People's Laureate puts poetry on TUC agenda
Wednesday 08 September 1999
In celebrating the trade union movement so soon after writing about the marriage of Prince Edward and Sophie Rhys-Jones, Professor Motion has made explicit his wish that the Poet Laureate be a people's poet as well as a celebrant of royal occasions.
This is the first time in its 131-year history that the TUC has been presented with its own Congress poem. Professor Motion will read the poem, entitled "In a Perfect World", to the TUC in Brighton next Tuesday, after speeches from the Prime Minister and Sir Herman Ouseley, who chairs the Commission for Racial Equality.
The 30-line verse describes a walk along the bank of the Thames in London from Richmond to Westminster, passing signs of Britain's industrial heritage. Written in the first person in a contemplative vein, the poem touches on issues of personal and collective freedom.
Professor Motion, appointed Poet Laureate in May after the death of Ted Hughes, said the work was "a public poem written in an intimate voice".
The TUC general secretary, John Monks, said: "We are honoured and delighted by the Laureate's acceptance of our invitation, which I know will be appreciated by the hundreds of trade unionists gathering in Brighton this weekend.
"The poem evokes liberty in a gently paced and beautifully understated way. This sunshine stroll both recaptures the legacy of our past and looks buoyantly to the future. It also reminds us that others around the world are still denied the basic freedoms we take for granted."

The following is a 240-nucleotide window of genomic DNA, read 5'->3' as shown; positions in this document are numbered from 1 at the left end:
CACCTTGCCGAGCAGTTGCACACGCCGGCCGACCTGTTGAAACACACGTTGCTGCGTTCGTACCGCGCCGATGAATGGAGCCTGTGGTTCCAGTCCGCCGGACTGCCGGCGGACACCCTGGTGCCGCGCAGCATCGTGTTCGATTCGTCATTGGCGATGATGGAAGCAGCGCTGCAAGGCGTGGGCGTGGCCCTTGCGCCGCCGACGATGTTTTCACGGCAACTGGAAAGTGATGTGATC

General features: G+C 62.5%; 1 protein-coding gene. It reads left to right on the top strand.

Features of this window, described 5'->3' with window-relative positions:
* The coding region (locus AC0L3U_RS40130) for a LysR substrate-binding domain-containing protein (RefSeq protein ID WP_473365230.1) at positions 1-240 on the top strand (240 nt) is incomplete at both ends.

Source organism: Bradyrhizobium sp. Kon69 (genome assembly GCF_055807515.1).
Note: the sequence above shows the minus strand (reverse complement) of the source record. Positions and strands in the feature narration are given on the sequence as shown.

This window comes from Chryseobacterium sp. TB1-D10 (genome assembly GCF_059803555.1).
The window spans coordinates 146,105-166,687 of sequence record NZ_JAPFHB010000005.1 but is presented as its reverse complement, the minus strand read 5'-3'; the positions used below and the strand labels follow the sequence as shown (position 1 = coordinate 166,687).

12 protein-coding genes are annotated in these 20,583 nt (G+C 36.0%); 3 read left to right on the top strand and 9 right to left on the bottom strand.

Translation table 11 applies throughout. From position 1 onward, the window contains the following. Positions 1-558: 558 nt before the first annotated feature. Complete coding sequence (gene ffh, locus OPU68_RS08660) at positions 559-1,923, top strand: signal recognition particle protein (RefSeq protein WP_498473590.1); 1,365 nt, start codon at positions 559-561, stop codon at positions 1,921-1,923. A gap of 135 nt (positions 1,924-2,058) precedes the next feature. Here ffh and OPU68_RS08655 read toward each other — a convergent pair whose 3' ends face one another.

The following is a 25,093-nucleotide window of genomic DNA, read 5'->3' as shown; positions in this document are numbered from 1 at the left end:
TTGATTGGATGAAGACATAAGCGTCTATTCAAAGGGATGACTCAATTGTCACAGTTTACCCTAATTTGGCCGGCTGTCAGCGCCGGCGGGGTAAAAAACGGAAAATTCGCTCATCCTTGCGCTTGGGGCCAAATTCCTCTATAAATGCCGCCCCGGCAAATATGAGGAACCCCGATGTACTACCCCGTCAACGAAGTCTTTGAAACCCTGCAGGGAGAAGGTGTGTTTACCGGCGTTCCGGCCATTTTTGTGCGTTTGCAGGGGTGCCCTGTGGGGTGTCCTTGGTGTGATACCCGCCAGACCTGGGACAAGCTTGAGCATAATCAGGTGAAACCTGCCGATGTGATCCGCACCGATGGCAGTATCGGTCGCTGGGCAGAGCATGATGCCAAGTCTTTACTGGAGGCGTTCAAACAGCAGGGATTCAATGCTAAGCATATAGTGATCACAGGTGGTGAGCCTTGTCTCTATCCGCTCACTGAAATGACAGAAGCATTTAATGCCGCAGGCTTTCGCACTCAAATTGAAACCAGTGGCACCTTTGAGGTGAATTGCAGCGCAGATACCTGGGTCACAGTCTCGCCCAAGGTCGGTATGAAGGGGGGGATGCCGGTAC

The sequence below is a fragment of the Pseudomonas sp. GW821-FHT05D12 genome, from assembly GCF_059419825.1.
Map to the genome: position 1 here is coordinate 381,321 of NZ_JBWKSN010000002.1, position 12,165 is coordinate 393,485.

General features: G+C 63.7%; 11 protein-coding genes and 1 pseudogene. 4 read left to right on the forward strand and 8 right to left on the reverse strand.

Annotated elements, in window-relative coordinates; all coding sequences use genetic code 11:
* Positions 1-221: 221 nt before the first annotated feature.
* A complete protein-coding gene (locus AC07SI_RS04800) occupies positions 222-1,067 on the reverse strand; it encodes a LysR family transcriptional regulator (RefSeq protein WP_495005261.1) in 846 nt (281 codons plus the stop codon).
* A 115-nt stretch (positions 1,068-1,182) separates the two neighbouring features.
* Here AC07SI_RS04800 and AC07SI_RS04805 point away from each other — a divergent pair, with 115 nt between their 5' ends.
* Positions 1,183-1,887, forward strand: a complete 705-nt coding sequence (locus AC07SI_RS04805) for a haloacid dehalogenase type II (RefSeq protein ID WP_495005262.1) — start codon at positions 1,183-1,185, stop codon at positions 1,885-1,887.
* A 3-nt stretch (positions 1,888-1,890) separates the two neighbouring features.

The verse has turned trade union leaders into literary critics. John Edmonds, general secretary of the GMB general union, described it as "earthy rather than lyrical;" something his members would identify with.
The poem was commissioned by the TUC, but no fee is being paid to the Laureate.
By Andrew Motion
I was walking the Thames Path from Richmond
to Westminster, just because I was free
to do so, just for the pleasure of light
filling my head, just for the breeze like a hand
tap-tap-tap tapping the small of my back,
just for the slow and steady breath of dust
fanning on flints, on cobbles, on squared-off
slab-stones - dust which was marking the time
it takes for a thing to be born, to die,
then to be born again. The puzzled brow
of Parliament filled the distance, ducking
and diving as long parades of tree-clouds
or skinny-ribbed office blocks worked their way
in between. The mouth of the Wandle stuck
its sick tongue out and went. The smoke-scarred walls
of a disused warehouse offered on close
inspection a locked-away world of rust
and sand flecks and slate all hoarding the sun.
That's right: I was walking the Thames Path east
as though I was water myself - each twist
and turn bringing me out on the level,
leading me hither through brick-chinks
into the hush of my clarified head,
into the chamber where one voice speaking
its mind could fathom what liberty means,
and catch the echo of others which ring
round the rim of the world. Catch and hold.
The buttery sun kept casting its light
on everything equally. The soft breeze
did as it always did, and ushered me on.
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